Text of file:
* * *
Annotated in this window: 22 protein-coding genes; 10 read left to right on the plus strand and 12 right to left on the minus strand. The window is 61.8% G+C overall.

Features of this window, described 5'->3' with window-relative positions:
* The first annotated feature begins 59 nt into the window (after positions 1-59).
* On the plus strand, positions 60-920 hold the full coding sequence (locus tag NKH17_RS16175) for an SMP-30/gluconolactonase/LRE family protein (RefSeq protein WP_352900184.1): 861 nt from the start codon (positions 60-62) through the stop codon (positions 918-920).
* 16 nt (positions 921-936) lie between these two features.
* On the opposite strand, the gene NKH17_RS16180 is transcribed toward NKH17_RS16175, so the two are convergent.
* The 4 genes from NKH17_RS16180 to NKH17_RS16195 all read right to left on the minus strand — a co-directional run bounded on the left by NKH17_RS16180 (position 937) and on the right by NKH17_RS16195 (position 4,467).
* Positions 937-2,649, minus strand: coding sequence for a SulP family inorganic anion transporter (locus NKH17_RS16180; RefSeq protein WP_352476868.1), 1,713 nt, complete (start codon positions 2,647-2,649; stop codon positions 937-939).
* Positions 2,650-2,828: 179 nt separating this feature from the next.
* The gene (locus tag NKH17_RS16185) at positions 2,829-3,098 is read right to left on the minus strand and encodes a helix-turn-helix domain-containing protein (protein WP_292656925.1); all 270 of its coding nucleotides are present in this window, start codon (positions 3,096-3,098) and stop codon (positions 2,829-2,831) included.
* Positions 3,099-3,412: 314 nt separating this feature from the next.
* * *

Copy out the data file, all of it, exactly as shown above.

Annotated in this window: 22 protein-coding genes; 10 read left to right on the plus strand and 12 right to left on the minus strand. The window is 61.8% G+C overall.

Features of this window, described 5'->3' with window-relative positions:
* The first annotated feature begins 59 nt into the window (after positions 1-59).
* On the plus strand, positions 60-920 hold the full coding sequence (locus tag NKH17_RS16175) for an SMP-30/gluconolactonase/LRE family protein (RefSeq protein WP_352900184.1): 861 nt from the start codon (positions 60-62) through the stop codon (positions 918-920).
* 16 nt (positions 921-936) lie between these two features.
* On the opposite strand, the gene NKH17_RS16180 is transcribed toward NKH17_RS16175, so the two are convergent.
* The 4 genes from NKH17_RS16180 to NKH17_RS16195 all read right to left on the minus strand — a co-directional run bounded on the left by NKH17_RS16180 (position 937) and on the right by NKH17_RS16195 (position 4,467).
* Positions 937-2,649, minus strand: coding sequence for a SulP family inorganic anion transporter (locus NKH17_RS16180; RefSeq protein WP_352476868.1), 1,713 nt, complete (start codon positions 2,647-2,649; stop codon positions 937-939).
* Positions 2,650-2,828: 179 nt separating this feature from the next.
* The gene (locus tag NKH17_RS16185) at positions 2,829-3,098 is read right to left on the minus strand and encodes a helix-turn-helix domain-containing protein (protein WP_292656925.1); all 270 of its coding nucleotides are present in this window, start codon (positions 3,096-3,098) and stop codon (positions 2,829-2,831) included.
* Positions 3,099-3,412: 314 nt separating this feature from the next.